|Contribution||Announced, at a congress, his discovery of a substance capable of stopping the progress of tuberculosis in animals.|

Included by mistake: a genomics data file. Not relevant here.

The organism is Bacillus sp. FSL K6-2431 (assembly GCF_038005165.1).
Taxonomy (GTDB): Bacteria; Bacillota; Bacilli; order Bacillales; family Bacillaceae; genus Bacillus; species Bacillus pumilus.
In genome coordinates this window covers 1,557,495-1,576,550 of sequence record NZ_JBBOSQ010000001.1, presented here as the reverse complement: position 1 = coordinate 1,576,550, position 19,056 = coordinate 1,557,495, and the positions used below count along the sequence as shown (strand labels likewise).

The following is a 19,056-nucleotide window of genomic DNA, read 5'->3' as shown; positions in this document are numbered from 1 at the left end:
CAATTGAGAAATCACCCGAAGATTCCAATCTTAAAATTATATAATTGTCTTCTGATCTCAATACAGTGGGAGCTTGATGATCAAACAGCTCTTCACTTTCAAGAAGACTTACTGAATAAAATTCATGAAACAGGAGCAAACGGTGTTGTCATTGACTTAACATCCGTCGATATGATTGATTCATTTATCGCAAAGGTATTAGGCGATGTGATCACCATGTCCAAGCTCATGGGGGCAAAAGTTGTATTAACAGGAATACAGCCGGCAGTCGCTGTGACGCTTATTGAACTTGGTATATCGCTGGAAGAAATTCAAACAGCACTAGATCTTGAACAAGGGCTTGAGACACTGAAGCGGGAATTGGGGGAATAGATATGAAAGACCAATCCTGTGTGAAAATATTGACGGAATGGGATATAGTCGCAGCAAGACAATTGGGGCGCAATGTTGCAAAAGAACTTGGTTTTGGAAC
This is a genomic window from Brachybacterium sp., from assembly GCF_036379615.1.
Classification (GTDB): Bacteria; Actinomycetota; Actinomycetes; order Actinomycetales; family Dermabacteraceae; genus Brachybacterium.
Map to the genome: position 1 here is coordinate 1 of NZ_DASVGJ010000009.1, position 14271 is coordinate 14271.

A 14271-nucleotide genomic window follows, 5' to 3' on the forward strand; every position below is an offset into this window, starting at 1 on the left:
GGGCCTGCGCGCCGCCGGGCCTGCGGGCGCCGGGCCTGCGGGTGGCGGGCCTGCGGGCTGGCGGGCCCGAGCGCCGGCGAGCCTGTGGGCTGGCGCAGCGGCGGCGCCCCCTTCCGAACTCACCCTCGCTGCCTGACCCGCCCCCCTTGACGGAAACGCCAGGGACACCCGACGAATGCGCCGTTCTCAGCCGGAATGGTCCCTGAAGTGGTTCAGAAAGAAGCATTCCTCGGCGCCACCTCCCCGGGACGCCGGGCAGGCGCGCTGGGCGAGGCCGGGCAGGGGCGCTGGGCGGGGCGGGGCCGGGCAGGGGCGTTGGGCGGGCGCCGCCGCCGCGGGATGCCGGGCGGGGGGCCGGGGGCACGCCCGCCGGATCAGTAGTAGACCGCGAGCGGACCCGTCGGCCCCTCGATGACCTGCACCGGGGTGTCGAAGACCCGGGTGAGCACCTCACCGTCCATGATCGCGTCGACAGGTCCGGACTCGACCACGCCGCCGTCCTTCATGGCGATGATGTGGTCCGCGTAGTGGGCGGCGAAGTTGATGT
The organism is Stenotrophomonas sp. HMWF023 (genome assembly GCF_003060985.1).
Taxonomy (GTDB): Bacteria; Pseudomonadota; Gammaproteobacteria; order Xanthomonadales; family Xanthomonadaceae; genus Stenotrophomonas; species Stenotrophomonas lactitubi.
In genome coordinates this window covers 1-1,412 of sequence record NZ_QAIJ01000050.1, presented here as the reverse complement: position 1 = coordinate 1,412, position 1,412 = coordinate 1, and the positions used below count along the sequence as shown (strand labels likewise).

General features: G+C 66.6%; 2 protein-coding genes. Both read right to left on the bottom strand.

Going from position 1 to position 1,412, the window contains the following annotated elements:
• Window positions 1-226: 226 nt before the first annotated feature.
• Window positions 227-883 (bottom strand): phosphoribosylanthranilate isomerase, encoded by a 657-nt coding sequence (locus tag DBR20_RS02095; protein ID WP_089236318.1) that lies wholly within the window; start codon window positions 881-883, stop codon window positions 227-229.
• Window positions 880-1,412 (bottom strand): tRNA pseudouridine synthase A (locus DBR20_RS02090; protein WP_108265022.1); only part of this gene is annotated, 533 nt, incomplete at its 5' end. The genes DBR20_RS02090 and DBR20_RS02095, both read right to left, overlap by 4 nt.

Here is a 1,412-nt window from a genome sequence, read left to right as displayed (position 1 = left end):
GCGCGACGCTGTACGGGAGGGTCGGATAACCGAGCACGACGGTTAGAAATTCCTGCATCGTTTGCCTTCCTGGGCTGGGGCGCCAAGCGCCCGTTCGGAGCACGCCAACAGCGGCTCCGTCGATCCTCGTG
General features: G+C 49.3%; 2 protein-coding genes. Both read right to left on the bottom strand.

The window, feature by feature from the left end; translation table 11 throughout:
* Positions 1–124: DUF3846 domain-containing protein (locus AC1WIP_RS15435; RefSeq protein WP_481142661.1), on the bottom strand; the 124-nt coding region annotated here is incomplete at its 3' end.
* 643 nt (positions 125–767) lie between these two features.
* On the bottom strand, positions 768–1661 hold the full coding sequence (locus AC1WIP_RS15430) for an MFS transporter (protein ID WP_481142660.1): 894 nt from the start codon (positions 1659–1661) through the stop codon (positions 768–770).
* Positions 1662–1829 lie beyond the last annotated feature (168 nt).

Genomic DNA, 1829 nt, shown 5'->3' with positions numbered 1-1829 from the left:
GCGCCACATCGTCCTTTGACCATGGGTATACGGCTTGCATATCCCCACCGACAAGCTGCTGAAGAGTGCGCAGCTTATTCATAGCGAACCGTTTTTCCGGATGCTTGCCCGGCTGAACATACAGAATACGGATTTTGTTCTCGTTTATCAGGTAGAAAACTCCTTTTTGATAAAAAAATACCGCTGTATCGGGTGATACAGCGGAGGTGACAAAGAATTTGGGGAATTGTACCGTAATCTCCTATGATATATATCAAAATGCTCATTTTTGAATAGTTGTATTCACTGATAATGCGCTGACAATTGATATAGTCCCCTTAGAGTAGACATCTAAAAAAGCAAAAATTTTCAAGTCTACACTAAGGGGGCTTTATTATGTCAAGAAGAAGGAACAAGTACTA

|Notes||"Koch's lymph," later called tuberculin, was a bacterial extract. It soon proved ineffective as a treatment, but of great importance in diagnosis and in developing the concept of bacterial allergy (which Koch published in the following year). There is evidence that Koch succumbed to pressure to make his announcement at this time despite his awarenesss that it lacked adequate scientific support. See also entry on this topic for 1991 Koch.|
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